Obsessive-compulsive disorder (OCD) is a mental health condition that involves distressing, intrusive, obsessive thoughts. These can lead a person to do unwanted, compulsive physical actions, such as repeated safety checks or avoiding germs.

OCD is one of several conditions involving obsessive thoughts and compulsive behavior. Having OCD can significantly affect a person’s quality of life and their well-being.

This article explains OCD’s causes, symptoms, diagnosis, treatment, and tips for living with the condition.

A close up image of a person's hands while speaking with a professional about OCD.-2Share on Pinterest
SDI Productions/Getty Images

OCD is a mental health condition that involves an obsession or compulsion, distressing actions, and repetitive thoughts. It can be challenging for someone with OCD to carry out routine tasks.

Between 1% and 3% of the global population have OCD. This condition is most common between the ages of 18 and 29, and typically symptoms have an early onset.

A person with OCD may:

  • have unwanted thoughts, images, or urges that they feel unable to control
  • experience a significant amount of discomfort, possibly involving fear, disgust, doubt, or a conviction that things must be done in a certain way
  • spend a lot of time focusing on these obsessions and engaging in compulsions, which interferes with personal, social, and professional activities

Is OCD an anxiety disorder?

The fourth edition of the Diagnostic and Statistical Manual (DSM-IV) categorized OCD as an anxiety disorder. However, the fifth edition (DSM-5) reclassified it into a new category called “obsessive-compulsive and related disorders.”

This new category also includes conditions such as hoarding and body dysmorphia.

OCD can affect different people in different ways. According to the charity OCD-UK, five main categories that OCD can fall into include:

Concern with checking

A person with OCD may feel the need to check repeatedly for problems. This might include:

  • checking taps, alarms, door locks, house lights, and appliances to prevent leaks, damage, or fire
  • checking their body for signs of illness
  • confirming the authenticity of memories
  • repeatedly checking communication, such as e-mails, for fear of having made a mistake or offending the recipient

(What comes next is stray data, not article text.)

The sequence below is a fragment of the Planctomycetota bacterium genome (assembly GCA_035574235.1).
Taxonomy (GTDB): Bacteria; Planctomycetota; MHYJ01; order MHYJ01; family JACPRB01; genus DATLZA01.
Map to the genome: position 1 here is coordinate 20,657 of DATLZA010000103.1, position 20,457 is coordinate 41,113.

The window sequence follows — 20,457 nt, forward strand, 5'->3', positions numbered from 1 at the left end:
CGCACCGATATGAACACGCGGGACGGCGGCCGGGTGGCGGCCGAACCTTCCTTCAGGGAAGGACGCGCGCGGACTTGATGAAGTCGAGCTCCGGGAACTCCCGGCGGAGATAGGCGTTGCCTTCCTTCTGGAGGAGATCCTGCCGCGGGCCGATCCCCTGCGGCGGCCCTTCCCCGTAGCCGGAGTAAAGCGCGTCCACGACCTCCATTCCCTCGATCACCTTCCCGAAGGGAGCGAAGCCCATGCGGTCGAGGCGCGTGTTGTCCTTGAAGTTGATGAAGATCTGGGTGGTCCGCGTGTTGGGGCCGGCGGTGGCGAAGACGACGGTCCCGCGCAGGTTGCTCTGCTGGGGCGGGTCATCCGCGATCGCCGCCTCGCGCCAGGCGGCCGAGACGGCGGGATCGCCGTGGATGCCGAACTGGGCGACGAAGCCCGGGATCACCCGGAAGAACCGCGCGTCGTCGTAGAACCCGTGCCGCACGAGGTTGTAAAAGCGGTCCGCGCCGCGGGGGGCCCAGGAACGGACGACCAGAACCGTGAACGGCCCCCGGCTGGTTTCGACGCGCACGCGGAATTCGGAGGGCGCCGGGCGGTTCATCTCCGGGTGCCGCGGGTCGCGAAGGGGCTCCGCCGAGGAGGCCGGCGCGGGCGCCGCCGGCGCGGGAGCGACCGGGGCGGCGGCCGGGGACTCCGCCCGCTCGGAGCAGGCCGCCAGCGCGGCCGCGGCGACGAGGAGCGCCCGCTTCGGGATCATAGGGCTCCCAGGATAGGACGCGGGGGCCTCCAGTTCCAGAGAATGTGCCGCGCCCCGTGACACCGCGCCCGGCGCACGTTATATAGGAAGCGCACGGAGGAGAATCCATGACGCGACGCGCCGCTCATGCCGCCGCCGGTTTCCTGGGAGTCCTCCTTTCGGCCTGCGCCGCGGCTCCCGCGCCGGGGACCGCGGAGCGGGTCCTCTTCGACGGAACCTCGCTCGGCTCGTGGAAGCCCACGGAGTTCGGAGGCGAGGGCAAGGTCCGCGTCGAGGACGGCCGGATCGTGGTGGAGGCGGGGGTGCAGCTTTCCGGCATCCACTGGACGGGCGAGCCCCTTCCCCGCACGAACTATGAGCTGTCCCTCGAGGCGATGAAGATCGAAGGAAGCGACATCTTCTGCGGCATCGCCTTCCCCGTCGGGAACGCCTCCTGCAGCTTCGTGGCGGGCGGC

These checks can be time-consuming and significantly affect a person’s daily life, routines, and relationships.

Fears of contamination

Some people with OCD feel a continual, overwhelming need to wash. They may fear that objects that they touch are contaminated, which can lead to:

  • excessive toothbrushing or handwashing
  • repeated cleaning of the home
  • avoiding crowds for fear of contracting germs

Some people may also experience a sense of contamination if they feel someone mistreats or criticizes them. They may try to remove this feeling by washing.

Read about OCD and cleaning.


This involves a person feeling unable to throw away used or useless possessions.

Intrusive thoughts

This involves feeling unable to prevent repetitious unwanted thoughts. These may involve violence, including suicide or harming others.

The thoughts can cause intense distress, but the person is unlikely to act in a way that reflects this violence.

Learn about OCD intrusive thoughts.

Symmetry and orderliness

A person with this type of OCD may feel the need to arrange objects in a certain order to avoid discomfort or harm. For example, they may repeatedly rearrange the books on a shelf.

Suicide prevention

If you know someone at immediate risk of self-harm, suicide, or hurting another person:

  • Ask the tough question: “Are you considering suicide?”
  • Listen to the person without judgment.
  • Call 911 or the local emergency number, or text TALK to 741741 to communicate with a trained crisis counselor.
  • Stay with the person until professional help arrives.
  • Try to remove any weapons, medications, or other potentially harmful objects if it’s safe to do so.

If you or someone you know is having thoughts of suicide, a prevention hotline can help. The 988 Suicide and Crisis Lifeline is available 24 hours a day at 988. During a crisis, people who are hard of hearing can use their preferred relay service or dial 711 then 988.

Find more links and local resources.

Was this helpful?

OCD involves obsessions, compulsions, or both. These can cause distress and interfere with the person’s ability to perform routine activities.


Everyone worries. However, in people with OCD, worries and anxiety can take over, making it hard to carry out everyday tasks.

Common topics of this anxiety include:

  • contamination by bodily fluids, germs, dirt, and other substances
  • violence, such as the fear of acting on an urge to self-harm or hurt others
  • perfectionism, which may involve the fear of losing things or an intense focus on exactness or remembering things
  • responsibility, including a fear of being responsible for a catastrophic event
  • unwanted sexual thoughts, including thoughts about inappropriate activities
  • religious or superstitious beliefs, such as a concern about offending God or stepping on cracks in the sidewalk
  • identity, which may include sexual orientation or gender identity


Not every repetitious behavior is a compulsion. Most people use repetitive behaviors, such as bedtime routines, to help them manage everyday life.